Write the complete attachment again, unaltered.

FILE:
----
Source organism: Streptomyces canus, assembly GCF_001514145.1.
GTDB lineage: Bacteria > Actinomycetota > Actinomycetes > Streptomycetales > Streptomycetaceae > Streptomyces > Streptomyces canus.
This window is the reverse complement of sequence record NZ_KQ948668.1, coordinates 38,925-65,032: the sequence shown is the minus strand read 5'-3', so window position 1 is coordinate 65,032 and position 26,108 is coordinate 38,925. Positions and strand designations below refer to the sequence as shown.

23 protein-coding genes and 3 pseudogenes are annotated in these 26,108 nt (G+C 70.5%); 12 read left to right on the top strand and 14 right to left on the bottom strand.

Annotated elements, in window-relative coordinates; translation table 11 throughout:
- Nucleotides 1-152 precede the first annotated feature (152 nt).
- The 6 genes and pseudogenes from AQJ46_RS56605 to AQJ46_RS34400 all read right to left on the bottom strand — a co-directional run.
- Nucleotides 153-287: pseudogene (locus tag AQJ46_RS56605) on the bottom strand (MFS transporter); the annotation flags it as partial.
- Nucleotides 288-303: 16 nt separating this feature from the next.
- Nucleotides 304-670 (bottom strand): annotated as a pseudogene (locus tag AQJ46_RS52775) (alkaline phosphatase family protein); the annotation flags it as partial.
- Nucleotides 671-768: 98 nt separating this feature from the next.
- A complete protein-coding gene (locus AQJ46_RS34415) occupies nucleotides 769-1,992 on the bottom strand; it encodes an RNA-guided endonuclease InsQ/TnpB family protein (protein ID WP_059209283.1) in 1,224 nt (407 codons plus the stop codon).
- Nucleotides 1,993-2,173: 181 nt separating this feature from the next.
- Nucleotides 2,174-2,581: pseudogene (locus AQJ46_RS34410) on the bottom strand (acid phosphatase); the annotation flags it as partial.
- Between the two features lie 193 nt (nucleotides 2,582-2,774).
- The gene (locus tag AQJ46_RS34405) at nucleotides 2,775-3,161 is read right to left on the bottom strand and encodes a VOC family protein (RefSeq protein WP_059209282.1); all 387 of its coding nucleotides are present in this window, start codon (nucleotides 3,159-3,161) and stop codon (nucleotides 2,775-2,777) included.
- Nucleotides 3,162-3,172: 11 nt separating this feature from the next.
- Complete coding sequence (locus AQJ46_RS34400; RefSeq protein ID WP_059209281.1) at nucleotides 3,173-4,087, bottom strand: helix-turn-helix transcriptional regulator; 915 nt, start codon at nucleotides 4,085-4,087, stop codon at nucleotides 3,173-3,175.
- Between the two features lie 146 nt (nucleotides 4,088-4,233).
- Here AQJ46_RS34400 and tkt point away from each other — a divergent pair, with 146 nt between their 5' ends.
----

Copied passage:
Source organism: Streptomyces canus, assembly GCF_001514145.1.
GTDB lineage: Bacteria > Actinomycetota > Actinomycetes > Streptomycetales > Streptomycetaceae > Streptomyces > Streptomyces canus.
This window is the reverse complement of sequence record NZ_KQ948668.1, coordinates 38,925-65,032: the sequence shown is the minus strand read 5'-3', so window position 1 is coordinate 65,032 and position 26,108 is coordinate 38,925. Positions and strand designations below refer to the sequence as shown.

23 protein-coding genes and 3 pseudogenes are annotated in these 26,108 nt (G+C 70.5%); 12 read left to right on the top strand and 14 right to left on the bottom strand.

Annotated elements, in window-relative coordinates; translation table 11 throughout:
- Nucleotides 1-152 precede the first annotated feature (152 nt).
- The 6 genes and pseudogenes from AQJ46_RS56605 to AQJ46_RS34400 all read right to left on the bottom strand — a co-directional run.
- Nucleotides 153-287: pseudogene (locus tag AQJ46_RS56605) on the bottom strand (MFS transporter); the annotation flags it as partial.
- Nucleotides 288-303: 16 nt separating this feature from the next.
- Nucleotides 304-670 (bottom strand): annotated as a pseudogene (locus tag AQJ46_RS52775) (alkaline phosphatase family protein); the annotation flags it as partial.
- Nucleotides 671-768: 98 nt separating this feature from the next.
- A complete protein-coding gene (locus AQJ46_RS34415) occupies nucleotides 769-1,992 on the bottom strand; it encodes an RNA-guided endonuclease InsQ/TnpB family protein (protein ID WP_059209283.1) in 1,224 nt (407 codons plus the stop codon).
- Nucleotides 1,993-2,173: 181 nt separating this feature from the next.
- Nucleotides 2,174-2,581: pseudogene (locus AQJ46_RS34410) on the bottom strand (acid phosphatase); the annotation flags it as partial.
- Between the two features lie 193 nt (nucleotides 2,582-2,774).
- The gene (locus tag AQJ46_RS34405) at nucleotides 2,775-3,161 is read right to left on the bottom strand and encodes a VOC family protein (RefSeq protein WP_059209282.1); all 387 of its coding nucleotides are present in this window, start codon (nucleotides 3,159-3,161) and stop codon (nucleotides 2,775-2,777) included.
- Nucleotides 3,162-3,172: 11 nt separating this feature from the next.
- Complete coding sequence (locus AQJ46_RS34400; RefSeq protein ID WP_059209281.1) at nucleotides 3,173-4,087, bottom strand: helix-turn-helix transcriptional regulator; 915 nt, start codon at nucleotides 4,085-4,087, stop codon at nucleotides 3,173-3,175.
- Between the two features lie 146 nt (nucleotides 4,088-4,233).
- Here AQJ46_RS34400 and tkt point away from each other — a divergent pair, with 146 nt between their 5' ends.